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Memes: worth saving

ems8140's picture

Thursday’s discussion with Professor Dalke touched briefly on the concept of memes, which Dennett describes as “a handy word for a salient (memorable) cultural item, something with enough Design to be worth saving—or stealing or replicating” (143). Memes are an important part of what separates humans from other species. Dennett states, “we are different. We are the only species that has an extra medium of design preservation and design communication: culture” (338). Without culture, that which has been designed by humans would not be maintained. As described by Dennett, “a meme’s existence depends on a physical embodiment in some medium; if all such embodiments are destroyed, that meme is distinguished”(348). Therefore, it is necessary for culture to be passed on in order to ensure it is sustained. However, because there is a Darwinian aspect to memes, it is through this movement through generations that culture becomes changed and evolved.

According to Dennett, Darwin’s dangerous idea is that evolution from natural selection may apply not only to biological processes, but also to many systems including individuals and culture. This concept may be considered dangerous because not everyone believes Darwin’s idea of evolution, so to extend this theory to other facets of life could lead to problems. I thought it was interesting when Dennett discusses those individuals who dislike the idea of an “evolutionary explanation of the creation” (341) for culture. Those people like the idea of memes because as already described, these cultural units help to distinguish us from other species. Yet, they hate the idea that “culture must have a Darwinian origin” (341). I believe this quotation to be true, because there would be no other way for culture and memes to develop or evolve otherwise.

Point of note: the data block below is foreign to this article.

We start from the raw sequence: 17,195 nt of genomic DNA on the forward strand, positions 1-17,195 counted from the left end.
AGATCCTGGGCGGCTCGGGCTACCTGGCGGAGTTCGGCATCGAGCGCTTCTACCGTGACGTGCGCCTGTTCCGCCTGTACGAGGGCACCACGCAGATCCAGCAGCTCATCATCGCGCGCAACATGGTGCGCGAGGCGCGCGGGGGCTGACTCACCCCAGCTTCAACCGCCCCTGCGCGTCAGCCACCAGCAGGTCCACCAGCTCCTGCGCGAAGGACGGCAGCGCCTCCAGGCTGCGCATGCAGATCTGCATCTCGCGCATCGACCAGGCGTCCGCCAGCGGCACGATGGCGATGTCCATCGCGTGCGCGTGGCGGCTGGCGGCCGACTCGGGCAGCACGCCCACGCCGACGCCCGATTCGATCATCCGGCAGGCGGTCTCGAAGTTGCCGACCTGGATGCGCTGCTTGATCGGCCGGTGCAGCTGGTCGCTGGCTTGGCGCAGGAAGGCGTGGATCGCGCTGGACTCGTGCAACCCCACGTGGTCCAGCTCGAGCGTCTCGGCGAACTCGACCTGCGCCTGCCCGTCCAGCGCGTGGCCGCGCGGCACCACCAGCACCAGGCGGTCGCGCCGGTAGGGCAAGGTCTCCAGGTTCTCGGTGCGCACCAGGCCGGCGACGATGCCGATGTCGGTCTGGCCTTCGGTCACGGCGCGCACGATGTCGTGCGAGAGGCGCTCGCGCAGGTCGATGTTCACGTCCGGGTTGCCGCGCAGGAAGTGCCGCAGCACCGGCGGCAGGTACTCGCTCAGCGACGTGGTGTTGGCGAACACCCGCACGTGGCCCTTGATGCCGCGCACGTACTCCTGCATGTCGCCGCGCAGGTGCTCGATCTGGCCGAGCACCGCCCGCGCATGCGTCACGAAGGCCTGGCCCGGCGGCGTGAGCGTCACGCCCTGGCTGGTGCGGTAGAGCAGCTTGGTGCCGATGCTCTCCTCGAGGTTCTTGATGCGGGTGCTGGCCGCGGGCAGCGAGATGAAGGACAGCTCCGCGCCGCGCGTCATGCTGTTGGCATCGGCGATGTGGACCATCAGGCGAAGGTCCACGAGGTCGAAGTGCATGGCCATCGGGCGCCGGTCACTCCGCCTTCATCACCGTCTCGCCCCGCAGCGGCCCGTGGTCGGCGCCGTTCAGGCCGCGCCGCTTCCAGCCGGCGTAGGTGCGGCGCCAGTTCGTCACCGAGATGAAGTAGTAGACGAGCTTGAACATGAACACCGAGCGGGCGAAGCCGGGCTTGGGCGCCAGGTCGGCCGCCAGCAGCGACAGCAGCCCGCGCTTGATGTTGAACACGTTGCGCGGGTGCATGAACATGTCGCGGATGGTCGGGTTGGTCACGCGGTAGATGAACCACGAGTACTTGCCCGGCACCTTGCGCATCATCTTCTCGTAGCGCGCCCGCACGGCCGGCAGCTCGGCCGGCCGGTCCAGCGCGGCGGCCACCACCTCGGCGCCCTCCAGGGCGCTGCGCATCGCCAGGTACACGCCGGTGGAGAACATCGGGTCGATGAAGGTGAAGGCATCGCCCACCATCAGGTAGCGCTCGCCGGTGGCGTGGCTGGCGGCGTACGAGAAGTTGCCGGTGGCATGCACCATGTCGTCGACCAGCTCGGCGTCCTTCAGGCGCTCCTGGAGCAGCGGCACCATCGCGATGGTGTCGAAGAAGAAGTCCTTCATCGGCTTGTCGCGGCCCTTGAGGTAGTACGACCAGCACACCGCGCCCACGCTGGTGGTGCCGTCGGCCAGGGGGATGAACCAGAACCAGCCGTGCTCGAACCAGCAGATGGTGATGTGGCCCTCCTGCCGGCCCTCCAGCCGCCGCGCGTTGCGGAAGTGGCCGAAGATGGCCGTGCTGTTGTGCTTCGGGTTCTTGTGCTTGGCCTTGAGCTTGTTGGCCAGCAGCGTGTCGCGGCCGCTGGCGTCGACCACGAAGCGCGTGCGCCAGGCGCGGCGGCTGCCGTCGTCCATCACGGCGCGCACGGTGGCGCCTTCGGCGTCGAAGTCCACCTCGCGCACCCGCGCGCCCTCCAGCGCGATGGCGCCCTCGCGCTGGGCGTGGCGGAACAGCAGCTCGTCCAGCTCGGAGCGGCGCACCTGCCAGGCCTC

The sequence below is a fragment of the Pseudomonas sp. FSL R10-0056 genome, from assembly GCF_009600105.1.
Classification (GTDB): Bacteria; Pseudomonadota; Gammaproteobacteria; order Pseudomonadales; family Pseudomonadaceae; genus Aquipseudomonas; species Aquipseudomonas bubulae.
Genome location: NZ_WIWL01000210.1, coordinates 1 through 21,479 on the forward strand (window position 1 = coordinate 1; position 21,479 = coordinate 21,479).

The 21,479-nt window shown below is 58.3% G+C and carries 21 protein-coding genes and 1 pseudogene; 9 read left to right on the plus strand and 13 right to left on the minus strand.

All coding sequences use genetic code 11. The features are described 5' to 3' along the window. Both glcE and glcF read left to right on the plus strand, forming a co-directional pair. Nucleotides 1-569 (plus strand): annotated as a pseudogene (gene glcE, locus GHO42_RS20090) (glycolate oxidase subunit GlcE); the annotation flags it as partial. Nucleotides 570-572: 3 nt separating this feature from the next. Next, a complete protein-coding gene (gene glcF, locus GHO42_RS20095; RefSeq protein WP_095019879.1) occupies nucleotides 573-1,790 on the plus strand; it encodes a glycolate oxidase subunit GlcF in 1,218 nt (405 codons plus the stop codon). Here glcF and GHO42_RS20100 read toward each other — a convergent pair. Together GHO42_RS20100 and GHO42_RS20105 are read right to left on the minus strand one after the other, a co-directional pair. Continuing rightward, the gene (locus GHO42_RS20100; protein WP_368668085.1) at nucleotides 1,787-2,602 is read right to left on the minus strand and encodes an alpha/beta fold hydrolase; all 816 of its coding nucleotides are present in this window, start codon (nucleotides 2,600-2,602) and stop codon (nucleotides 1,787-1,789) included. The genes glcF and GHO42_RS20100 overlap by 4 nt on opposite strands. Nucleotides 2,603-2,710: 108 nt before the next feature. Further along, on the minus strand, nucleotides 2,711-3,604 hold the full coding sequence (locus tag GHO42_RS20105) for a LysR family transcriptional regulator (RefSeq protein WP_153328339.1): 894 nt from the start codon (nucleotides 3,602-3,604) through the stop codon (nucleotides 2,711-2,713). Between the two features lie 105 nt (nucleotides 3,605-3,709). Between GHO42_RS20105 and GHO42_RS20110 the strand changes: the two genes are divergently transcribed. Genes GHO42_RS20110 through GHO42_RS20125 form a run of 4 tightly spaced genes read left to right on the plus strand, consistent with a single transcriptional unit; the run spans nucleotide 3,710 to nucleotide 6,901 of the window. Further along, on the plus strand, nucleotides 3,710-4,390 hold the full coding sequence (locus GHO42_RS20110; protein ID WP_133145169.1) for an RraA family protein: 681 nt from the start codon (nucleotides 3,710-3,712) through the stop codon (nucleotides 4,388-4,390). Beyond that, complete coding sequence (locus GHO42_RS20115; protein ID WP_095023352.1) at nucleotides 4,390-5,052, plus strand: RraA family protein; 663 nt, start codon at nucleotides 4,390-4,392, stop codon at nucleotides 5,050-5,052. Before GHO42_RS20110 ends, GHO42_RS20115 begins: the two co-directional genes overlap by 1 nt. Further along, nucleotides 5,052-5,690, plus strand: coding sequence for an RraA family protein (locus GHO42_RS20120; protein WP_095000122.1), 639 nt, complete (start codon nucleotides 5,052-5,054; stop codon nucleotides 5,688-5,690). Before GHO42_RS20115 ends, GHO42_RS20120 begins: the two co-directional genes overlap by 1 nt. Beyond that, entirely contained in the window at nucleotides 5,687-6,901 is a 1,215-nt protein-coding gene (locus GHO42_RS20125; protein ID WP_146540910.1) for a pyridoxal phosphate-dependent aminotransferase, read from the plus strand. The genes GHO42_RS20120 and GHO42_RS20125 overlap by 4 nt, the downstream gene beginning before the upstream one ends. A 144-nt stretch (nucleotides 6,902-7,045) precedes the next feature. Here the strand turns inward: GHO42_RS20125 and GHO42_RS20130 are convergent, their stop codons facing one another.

In addition, here is the quote I couldn’t find in class on Thursday. I think it relates nicely to our discussion from last week about those people who are more science-oriented versus literary/philosophy oriented.

“But there is no such thing as philosophy-free science…The Darwinian Revolution is both a scientific and philosophical revolution, and neither revolution could have occurred without the other” (21).

As discussed in class, I think that a person cannot only have one mindset when discussing evolution. One must be open to ideas from both the biological perspective and the philosophical perspective.




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